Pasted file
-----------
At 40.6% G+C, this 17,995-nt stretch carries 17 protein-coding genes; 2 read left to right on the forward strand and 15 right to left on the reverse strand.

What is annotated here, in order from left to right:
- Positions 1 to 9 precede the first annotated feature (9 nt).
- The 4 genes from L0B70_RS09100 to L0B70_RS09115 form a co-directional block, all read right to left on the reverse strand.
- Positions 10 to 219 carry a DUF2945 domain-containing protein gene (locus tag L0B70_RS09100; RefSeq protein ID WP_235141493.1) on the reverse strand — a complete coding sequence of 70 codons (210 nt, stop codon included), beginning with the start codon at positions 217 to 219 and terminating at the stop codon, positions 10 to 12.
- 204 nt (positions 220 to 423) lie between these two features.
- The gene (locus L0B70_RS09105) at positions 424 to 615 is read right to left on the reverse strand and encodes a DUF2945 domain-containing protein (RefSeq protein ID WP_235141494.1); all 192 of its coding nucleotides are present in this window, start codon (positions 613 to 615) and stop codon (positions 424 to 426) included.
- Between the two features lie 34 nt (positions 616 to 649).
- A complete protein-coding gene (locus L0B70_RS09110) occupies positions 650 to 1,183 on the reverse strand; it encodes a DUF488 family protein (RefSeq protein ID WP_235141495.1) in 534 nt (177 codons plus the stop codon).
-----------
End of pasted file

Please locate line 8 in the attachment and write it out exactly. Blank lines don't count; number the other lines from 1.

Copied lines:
- Between the two features lie 34 nt (positions 616 to 649).